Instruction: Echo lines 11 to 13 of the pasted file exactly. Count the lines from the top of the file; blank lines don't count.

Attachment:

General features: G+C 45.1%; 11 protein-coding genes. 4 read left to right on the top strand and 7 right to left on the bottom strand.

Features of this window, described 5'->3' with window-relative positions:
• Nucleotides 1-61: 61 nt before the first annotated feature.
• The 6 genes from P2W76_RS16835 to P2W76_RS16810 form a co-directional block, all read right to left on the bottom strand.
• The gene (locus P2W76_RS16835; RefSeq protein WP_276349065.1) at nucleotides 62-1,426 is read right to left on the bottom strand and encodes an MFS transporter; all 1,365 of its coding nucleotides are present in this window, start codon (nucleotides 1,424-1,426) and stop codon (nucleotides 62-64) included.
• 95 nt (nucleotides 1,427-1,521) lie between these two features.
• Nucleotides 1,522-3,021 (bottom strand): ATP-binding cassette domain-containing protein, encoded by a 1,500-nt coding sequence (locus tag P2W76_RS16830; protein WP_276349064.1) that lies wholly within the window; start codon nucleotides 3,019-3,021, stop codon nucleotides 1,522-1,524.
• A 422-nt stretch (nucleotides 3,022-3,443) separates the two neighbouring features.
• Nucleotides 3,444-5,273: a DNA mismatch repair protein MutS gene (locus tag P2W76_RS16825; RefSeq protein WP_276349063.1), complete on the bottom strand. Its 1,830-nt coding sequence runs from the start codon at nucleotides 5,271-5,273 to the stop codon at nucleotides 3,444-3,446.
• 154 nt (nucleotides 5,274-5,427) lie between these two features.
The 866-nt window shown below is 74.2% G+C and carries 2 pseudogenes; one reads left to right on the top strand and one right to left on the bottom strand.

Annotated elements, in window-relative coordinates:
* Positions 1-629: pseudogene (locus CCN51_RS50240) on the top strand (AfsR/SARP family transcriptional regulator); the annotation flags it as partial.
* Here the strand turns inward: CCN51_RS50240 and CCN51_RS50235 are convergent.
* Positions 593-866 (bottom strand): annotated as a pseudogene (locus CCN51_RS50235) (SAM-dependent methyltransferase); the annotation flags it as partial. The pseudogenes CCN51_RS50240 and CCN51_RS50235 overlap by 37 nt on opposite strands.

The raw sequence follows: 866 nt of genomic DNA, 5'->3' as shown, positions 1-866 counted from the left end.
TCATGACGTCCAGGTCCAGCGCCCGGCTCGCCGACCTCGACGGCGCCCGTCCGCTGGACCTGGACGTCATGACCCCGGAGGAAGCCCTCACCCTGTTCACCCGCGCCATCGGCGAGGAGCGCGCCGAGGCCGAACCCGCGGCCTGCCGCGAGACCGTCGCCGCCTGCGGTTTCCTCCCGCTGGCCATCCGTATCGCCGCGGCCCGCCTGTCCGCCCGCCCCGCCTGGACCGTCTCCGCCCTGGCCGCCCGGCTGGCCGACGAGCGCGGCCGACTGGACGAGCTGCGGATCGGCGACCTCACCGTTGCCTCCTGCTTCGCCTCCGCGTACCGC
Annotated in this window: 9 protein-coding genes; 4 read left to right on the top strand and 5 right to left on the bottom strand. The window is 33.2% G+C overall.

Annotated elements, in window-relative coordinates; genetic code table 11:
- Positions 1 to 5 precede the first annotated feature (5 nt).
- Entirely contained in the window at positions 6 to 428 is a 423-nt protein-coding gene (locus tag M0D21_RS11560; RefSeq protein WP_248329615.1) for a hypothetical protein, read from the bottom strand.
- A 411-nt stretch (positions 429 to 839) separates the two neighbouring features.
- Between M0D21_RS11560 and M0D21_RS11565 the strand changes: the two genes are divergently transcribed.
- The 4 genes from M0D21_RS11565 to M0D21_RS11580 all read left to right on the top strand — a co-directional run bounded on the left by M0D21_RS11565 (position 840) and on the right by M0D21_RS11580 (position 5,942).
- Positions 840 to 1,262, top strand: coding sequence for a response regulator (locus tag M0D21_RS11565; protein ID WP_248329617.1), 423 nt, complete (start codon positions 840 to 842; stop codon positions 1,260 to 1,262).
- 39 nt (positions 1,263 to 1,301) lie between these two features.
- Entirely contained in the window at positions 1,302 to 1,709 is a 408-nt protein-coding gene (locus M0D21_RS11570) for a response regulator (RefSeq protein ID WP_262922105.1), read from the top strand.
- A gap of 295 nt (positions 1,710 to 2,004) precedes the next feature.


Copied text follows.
The 866-nt window shown below is 74.2% G+C and carries 2 pseudogenes; one reads left to right on the top strand and one right to left on the bottom strand.

Annotated elements, in window-relative coordinates:
* Positions 1-629: pseudogene (locus CCN51_RS50240) on the top strand (AfsR/SARP family transcriptional regulator); the annotation flags it as partial.